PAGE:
Mr. Waddington

The hon. Gentleman knows better than that. It has been the custom for years and years never to comment on national security matters. It has certainly been the practice never to answer hypothetical questions.

The hon. Gentleman needs to think for only a moment to realise that if Ministers were actually to answer questions framed in that way, over a period of time there could be questions so framed and answers so given that eventually obvious damage would be done to the security services.

I am not, therefore, impugning anybody. It is nothing except common sense to say that it is nonsense to put questions framed in that way and ask Ministers of the Crown to answer them. I am not departing from the practice that has been followed by Governments for as long as I can remember, and certainly the practice followed by the last Labour Government.

The hon. Gentleman, who is so ready to make all these criticisms, never mentions one of the most salient factors in the "20:20 Vision" film, which was that the bulk of the allegations related to matters that were alleged to have happened during the period of the Labour Government. All the hon. Gentleman's attacks are directed as though somehow under this Government the prison gates are closing and practices are being changed. He knows the position perfectly well and he should make that plain if he wants to make a fair speech to the House—which it is obvious he does not.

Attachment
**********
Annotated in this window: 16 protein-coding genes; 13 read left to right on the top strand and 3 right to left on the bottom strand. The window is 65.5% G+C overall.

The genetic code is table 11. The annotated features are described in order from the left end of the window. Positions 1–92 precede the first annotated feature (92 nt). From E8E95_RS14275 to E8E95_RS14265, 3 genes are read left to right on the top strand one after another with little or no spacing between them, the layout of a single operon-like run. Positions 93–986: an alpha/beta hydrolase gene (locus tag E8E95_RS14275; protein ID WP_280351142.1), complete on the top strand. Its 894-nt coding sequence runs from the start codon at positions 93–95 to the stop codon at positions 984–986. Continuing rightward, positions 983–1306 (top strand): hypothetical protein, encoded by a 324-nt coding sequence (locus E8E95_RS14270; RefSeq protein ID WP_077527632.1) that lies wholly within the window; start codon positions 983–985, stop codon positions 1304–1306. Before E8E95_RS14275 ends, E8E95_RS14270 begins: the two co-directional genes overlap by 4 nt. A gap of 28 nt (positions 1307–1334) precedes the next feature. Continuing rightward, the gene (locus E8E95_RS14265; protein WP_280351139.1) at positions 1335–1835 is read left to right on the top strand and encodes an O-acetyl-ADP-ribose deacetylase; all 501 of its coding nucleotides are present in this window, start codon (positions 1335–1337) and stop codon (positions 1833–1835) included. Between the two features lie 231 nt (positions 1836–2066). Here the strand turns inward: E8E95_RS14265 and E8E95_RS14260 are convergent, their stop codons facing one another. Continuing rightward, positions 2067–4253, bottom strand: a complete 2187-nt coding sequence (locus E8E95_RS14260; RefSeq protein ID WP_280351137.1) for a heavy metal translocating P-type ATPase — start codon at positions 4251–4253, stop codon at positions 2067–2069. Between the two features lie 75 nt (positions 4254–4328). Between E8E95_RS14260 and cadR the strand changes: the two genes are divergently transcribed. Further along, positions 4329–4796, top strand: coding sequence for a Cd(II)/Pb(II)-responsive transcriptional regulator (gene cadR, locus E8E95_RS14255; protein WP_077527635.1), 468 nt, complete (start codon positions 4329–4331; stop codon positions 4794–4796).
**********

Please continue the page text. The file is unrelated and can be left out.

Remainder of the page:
I am sure that the House would not want the position to arise where any Home Secretary was directing particular operations against subversives or others who might threaten our society. However great was the honour and integrity of the Home Secretary of the day, the suspicion would always exist that political influence might be brought to bear on the conduct of these operations, and it is therefore right that through the structure of responsibility established by the directive, the service should be under the operational control of its director general, and that he should account to the Home Secretary for its proper and efficient working.

So the Home Secretary is necessarily distanced from the detailed workings of the security service, but that does not mean that there is any lack of ministerial control. As my right hon. and learned Friend has made clear, he and my right hon. Friend the Prime Minister take very seriously their responsibility for satisfying themselves that the service operates within the letter and spirit of its directive. They take the utmost care to ensure that the person appointed as director general has the necessary qualities of ability and judgment to guide the service properly and effectively in the performance of the tasks set for it. My right hon. and learned Friend maintains regular contact with the director general, though the House will not expect me to go into details about the nature of those contacts or the matters discussed.

However, the House can be assured that my right hon. and learned Friend takes great care—as I am sure did his predecessors—to inform himself of the matters of which he must be aware in order to satisfy his responsibility to Parliament for the maintenance of a security service that is efficient in the protection of our national security and vigilant in its upholding of the civil liberties of the citizens of this country. This is an effective exercise of ministerial control in a difficult and sensitive area. I believe that the balance is right, as indeed have all the Governments of both parties who have exercised these responsibilities since 1952 when the directive was issued.